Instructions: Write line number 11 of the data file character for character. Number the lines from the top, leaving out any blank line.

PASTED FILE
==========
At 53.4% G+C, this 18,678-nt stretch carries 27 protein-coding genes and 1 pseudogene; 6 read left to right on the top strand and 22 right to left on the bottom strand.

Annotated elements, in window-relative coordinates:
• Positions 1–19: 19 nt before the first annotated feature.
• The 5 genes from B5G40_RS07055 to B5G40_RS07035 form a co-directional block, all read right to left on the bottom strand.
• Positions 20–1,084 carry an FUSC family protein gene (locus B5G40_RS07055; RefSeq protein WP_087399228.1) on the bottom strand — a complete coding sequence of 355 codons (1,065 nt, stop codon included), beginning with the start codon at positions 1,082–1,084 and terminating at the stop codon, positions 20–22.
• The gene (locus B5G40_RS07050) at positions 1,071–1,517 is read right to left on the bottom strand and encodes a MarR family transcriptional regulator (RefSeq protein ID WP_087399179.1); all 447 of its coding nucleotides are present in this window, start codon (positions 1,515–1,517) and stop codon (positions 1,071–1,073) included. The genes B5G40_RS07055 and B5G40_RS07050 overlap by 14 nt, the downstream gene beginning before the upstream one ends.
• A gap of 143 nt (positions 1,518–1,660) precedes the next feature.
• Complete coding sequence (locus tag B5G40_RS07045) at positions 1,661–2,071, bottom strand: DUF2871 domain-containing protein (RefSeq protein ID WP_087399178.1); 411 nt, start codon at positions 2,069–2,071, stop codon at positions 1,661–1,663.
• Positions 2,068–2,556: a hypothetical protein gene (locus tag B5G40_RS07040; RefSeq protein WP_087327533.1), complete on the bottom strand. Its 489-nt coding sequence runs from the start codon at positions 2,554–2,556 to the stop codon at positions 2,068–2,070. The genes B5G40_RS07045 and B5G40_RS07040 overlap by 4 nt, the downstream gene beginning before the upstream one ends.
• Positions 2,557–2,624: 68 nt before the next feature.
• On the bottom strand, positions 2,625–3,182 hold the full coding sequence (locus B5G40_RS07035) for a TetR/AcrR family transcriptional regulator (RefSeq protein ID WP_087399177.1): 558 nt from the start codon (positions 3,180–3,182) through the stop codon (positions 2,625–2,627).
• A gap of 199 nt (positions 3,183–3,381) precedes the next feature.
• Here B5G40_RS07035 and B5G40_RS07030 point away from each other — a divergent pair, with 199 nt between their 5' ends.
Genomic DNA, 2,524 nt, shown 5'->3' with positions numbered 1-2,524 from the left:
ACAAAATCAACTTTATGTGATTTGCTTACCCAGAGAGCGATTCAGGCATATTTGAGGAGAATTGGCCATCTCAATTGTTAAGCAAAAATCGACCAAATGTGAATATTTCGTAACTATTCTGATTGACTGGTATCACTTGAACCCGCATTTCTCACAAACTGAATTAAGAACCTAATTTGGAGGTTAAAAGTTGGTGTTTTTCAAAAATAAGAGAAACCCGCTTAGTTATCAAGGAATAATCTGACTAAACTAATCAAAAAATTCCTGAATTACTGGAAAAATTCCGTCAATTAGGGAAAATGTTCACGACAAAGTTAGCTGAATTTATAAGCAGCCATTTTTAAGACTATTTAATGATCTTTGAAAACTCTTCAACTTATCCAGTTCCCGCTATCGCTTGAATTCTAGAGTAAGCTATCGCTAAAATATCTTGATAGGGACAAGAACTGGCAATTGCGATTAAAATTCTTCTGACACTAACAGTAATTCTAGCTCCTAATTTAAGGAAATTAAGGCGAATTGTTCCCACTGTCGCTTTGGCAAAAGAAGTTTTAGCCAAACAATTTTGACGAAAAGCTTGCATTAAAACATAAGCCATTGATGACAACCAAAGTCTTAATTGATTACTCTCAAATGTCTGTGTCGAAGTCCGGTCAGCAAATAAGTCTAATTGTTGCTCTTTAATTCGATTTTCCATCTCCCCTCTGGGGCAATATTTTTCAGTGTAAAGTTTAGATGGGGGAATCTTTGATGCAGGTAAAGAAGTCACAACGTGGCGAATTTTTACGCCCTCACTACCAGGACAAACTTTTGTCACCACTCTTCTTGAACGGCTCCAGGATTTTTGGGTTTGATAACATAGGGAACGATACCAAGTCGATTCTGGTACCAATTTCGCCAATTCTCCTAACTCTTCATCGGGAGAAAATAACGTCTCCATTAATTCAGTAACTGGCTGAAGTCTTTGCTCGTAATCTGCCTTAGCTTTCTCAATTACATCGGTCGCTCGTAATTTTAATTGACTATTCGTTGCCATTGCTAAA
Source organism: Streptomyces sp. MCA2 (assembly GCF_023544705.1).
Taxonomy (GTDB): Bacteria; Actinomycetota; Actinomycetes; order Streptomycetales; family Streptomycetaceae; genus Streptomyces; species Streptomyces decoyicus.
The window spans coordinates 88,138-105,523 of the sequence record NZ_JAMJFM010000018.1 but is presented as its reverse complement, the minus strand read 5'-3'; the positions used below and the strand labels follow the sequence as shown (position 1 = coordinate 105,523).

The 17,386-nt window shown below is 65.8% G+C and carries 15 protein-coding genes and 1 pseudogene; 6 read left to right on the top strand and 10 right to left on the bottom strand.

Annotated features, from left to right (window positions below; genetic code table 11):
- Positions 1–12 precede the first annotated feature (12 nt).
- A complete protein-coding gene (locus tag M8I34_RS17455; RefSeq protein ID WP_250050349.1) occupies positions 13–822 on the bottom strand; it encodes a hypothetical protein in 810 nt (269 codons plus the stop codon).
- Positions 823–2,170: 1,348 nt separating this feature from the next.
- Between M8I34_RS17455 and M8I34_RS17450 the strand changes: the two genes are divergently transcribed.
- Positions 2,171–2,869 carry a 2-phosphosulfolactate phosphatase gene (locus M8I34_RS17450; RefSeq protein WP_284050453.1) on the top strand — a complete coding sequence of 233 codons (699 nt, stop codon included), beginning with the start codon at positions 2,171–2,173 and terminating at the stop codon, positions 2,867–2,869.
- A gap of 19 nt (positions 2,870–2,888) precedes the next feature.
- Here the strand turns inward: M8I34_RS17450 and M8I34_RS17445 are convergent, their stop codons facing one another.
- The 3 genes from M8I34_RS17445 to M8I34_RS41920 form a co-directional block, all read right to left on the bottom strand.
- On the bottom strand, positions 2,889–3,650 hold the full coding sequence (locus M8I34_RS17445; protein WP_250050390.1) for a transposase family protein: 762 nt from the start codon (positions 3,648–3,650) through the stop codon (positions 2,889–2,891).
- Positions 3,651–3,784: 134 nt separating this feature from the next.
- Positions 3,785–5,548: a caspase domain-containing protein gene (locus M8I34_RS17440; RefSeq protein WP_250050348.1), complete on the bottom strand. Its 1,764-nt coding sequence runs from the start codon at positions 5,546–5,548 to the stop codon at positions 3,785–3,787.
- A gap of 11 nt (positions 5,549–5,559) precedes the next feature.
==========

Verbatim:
• On the bottom strand, positions 2,625–3,182 hold the full coding sequence (locus B5G40_RS07035) for a TetR/AcrR family transcriptional regulator (RefSeq protein ID WP_087399177.1): 558 nt from the start codon (positions 3,180–3,182) through the stop codon (positions 2,625–2,627).